Dark mornings are a feature of a British winter of course, but in Iceland at this time of year it doesn’t really get light until after ten thirty and that takes some getting used to. You can wake up, have a lie in, then get breakfast, and its still dark! This morning though the milky blue dawn revealed a perfectly clear sky and the prospect that we might even see the sun for the first time here. We packed up and made off through Reykjavik’s silent grey streets, heading for the airport. Our day snowed-in at Hengill meant we didn’t see as much of the city as we would have liked – the Cathedral tower will have to remain unclimbed (by us anyway). As we drove out through the snow-covered lava fields, the sun hid behind the hills, casting a glow over the low clouds offshore before finally climbing above the horizon, impossibly bright. We pulled off the road before the airport to go to the Blue Lagoon, a small lake full of mineral rich water which was giving off clouds of steam ahead of us.
Its not quite the natural wonder that it appears to be. The water is pumped from a mile underground and then used at the nearby geothermal power station before being pumped into an artificial lava lake-bed which forms the Blue Lagoon. Not that there was any mention of that on the signs outside which talked a lot about the natural healing properties of the water, but you can forgive them for that. “Come and bathe in power station-outflow” isn’t perhaps the ideal way of pulling in the punters. It is though, a lovely experience.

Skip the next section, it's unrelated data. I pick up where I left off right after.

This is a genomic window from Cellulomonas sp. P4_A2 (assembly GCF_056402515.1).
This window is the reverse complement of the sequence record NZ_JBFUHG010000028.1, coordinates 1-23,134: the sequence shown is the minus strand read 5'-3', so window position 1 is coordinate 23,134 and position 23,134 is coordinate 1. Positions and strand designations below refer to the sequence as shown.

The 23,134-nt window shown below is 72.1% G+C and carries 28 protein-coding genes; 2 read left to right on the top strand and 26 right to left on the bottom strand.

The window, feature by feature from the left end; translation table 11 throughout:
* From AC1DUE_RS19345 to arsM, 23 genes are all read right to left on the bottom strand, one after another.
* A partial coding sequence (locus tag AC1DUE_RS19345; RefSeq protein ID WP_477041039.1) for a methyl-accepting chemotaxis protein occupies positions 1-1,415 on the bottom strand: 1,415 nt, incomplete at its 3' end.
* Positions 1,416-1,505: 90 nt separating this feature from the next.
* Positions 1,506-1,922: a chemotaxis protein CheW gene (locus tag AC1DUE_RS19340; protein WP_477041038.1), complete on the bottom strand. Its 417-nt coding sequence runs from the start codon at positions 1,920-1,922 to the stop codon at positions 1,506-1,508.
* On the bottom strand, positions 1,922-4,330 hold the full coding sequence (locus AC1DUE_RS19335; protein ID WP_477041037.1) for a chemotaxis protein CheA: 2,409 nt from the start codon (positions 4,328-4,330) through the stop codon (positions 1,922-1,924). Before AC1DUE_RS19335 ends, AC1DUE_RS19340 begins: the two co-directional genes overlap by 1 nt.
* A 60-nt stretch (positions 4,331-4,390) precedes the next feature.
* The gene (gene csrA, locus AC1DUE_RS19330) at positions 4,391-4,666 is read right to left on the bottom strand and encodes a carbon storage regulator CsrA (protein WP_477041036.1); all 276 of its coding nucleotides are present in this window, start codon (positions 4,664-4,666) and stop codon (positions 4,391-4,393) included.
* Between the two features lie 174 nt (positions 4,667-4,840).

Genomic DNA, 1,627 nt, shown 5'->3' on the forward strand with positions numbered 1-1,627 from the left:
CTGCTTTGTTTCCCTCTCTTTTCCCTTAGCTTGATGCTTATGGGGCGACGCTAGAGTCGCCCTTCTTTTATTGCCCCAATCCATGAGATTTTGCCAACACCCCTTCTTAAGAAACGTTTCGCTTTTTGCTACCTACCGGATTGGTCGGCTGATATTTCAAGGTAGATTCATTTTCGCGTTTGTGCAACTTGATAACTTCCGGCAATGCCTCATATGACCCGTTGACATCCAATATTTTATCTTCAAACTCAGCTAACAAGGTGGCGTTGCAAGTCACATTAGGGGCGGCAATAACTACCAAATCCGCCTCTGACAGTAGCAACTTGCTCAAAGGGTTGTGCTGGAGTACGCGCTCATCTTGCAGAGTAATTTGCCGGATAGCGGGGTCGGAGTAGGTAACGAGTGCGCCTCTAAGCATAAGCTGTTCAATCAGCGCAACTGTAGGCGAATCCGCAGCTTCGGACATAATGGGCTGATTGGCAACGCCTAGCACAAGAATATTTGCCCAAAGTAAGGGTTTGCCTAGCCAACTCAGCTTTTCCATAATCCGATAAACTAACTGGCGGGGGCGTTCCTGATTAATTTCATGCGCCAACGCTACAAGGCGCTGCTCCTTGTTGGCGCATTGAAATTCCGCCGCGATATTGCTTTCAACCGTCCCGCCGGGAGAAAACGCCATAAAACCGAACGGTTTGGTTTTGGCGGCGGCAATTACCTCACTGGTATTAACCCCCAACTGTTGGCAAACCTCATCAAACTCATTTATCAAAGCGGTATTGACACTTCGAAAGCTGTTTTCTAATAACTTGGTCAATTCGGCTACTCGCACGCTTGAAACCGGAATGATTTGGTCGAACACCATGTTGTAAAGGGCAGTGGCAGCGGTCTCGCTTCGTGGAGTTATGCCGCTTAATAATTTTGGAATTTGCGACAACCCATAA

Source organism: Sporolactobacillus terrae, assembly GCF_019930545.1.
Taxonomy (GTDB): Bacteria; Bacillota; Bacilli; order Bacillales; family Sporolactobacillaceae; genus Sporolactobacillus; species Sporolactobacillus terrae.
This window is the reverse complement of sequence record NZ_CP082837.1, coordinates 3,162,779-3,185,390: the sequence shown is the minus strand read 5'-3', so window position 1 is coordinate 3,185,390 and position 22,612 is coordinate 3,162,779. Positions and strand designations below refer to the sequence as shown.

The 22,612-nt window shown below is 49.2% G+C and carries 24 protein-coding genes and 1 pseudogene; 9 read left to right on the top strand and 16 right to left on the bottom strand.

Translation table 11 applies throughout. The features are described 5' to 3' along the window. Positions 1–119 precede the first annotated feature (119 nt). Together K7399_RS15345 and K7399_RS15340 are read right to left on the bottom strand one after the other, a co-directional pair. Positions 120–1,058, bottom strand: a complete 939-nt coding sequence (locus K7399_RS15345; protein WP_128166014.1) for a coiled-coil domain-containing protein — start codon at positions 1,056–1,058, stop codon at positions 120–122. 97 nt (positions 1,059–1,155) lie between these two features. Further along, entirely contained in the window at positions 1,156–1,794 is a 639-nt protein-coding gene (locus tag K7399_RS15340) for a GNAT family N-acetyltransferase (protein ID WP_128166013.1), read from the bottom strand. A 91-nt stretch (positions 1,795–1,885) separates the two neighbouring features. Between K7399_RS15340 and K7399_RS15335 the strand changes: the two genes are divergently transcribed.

The water is warm and a cloudy blue. It was -6C when we were there and the clouds of steam made it impossible to see from one side top the other. P and I smothered ourselves in the white silicate mud and were instantly ten years younger. Tom, who hasn’t got ten years to lose gave the mud a wide berth. He liked the lava cave though and it was all slightly surreal. It was very relaxing too and we left feeling that we had warmed up our inner cores and taken a few lines off as well!
From the observation deck we enjoyed our last big views across icy Iceland before making for the airport. Even at midday the sun was only just above the horizon so it never really feels like anything more than early morning, until the light slowly begins to fade and twilight settles over everything.
We never did see the Northern Lights in the end, although we had our fingers crossed right until the last minute at the airport where it was still cold crisp and clear – the perfect conditions apparently. But, not quite, according to the lady at the cafe at our gate who told a couple of disappointed English tourists that it wasn’t NEARLY cold enough to see the Northern Lights yet. Maybe we will have to come back again. It was a lovely few days and left us hankering for more.